Our Methods

The Reading Mentors Program: A Language and Literacy Partnership has built on the work of the pilot program which began in the summer of 2012 with 22 partner school districts located throughout Georgia. In the second iteration, the focus of the program has been expanded to encompass not only the conventional reading skills of decoding, oral reading fluency, reading comprehension, and spelling, but also the foundational early literacy skills that include speaking, listening, and writing. The following Language and Literacy Specialist (LLS) methods promote research-based classroom practices needed to drive all students forward toward reading mastery by the end of third grade.

Quality Professional Learning

Research-based instructional strategies and practices will be presented at regularly scheduled, grade level specific professional learning meetings for immediate implementation and follow up.


Collection and analysis of student assessment data is important but only becomes meaningful when combined with effective instruction. LLSs will conduct on-going coaching meant to provide teachers with a practical approach to data-driven instruction and allow school leaders the ability to monitor and support implementation of best practices. LLS have partnered with Insight Education Group to deliver its Coaching for Change Framework and to receive professional learning on virtual coaching.  Please click here to view the GOSA vision of coaching.

Data-Driven Instruction

Administrators and teachers will use data to formulate effective instruction; build on their current best practices; and develop a repertoire of research-based strategies to significantly enhance classroom instruction and student learning. LLS will use the Dynamic Indicators for Early Literacy Skills (DIBELS) as an assessment tool to evaluate student gains in reading.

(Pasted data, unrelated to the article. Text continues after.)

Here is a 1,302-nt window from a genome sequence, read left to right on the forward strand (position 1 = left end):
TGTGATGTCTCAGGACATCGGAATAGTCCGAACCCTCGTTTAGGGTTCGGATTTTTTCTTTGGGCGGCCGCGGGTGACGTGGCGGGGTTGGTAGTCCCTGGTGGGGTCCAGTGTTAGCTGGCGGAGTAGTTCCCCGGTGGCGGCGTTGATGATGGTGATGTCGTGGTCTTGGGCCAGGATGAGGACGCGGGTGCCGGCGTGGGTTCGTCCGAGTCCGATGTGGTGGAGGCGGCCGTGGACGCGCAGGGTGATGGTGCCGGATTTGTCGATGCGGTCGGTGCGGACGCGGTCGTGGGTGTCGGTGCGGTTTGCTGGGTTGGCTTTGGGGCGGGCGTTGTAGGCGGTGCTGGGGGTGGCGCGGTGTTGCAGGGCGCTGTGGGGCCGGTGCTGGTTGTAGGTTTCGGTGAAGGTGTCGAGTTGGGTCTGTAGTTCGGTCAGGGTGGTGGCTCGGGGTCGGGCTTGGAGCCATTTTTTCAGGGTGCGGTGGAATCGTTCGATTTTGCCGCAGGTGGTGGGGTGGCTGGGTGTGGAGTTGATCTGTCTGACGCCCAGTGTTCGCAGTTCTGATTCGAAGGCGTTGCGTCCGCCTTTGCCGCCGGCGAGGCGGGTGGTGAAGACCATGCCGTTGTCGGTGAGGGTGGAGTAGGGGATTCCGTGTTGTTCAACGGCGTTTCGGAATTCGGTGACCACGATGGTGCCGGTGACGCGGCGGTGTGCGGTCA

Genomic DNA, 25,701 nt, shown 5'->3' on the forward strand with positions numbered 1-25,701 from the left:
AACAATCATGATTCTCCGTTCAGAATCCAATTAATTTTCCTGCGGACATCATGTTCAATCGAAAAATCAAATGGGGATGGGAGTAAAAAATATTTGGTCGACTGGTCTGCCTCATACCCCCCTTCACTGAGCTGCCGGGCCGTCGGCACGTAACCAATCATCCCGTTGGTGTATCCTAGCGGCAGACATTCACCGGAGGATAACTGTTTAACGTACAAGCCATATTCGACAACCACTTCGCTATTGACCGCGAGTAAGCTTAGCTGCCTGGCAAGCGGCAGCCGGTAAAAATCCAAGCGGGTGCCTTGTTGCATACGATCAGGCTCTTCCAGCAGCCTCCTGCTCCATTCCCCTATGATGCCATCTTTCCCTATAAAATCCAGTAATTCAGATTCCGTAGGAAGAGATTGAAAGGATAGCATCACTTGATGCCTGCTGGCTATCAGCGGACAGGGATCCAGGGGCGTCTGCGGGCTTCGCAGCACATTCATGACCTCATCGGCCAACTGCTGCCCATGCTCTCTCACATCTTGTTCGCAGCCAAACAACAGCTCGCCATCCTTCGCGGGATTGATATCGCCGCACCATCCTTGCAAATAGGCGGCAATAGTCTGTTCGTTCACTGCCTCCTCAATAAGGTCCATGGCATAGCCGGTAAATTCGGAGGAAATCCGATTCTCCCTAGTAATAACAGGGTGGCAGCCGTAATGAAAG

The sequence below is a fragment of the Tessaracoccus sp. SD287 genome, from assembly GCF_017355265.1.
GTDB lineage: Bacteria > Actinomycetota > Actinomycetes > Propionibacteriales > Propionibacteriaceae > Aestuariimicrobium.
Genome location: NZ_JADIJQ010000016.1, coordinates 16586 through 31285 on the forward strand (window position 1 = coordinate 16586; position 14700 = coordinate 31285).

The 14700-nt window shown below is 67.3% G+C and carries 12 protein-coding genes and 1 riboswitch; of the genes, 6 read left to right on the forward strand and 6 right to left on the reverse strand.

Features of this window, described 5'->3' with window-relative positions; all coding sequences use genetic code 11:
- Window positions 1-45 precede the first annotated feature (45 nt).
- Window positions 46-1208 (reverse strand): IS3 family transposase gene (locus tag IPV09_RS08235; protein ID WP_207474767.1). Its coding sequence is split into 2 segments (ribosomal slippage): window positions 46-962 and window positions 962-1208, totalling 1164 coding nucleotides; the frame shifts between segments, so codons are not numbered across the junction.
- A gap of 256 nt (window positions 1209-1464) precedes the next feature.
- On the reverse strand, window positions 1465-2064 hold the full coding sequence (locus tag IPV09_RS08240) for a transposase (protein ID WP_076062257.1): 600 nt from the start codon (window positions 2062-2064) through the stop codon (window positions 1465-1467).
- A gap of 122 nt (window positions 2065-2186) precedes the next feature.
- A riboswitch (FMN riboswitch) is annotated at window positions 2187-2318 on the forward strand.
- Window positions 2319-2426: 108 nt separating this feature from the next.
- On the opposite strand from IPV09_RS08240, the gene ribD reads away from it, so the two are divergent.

What is assessment? Why is it important to data-driven instruction?

Assessment is information. The more information teachers have about students, the better they are able to prepare for classroom instruction, support students to achieve, and address and anticipate gaps in skills needed for reading comprehension. This information gives teachers valuable insight needed to tailor instruction to fit the needs of every student, making data part of an ongoing cycle of instructional improvement. Data can be a useful tool for students as well. Students are able to learn from feedback and see their progress throughout the year, making them more confident, motivated learners.

There are two types of assessment: summative and formative.

The goal of summative assessment is to evaluate student learning at a particular point in time by comparing it to a standard or benchmark. For example, the DIBELS Next benchmark assessments are given at three points in time during the school year and provide a picture of what students know and do not know based on specific early literacy indicators.

The goal of formative assessment is to monitor student learning to provide ongoing feedback that can be used by teachers and students to improve instruction and learning while they occur. Formative Assessments should be part of the daily instructional practice. Instructional adjustments based on formative assessment help to ensure students achieve targeted, standards-based learning goals within a set time frame.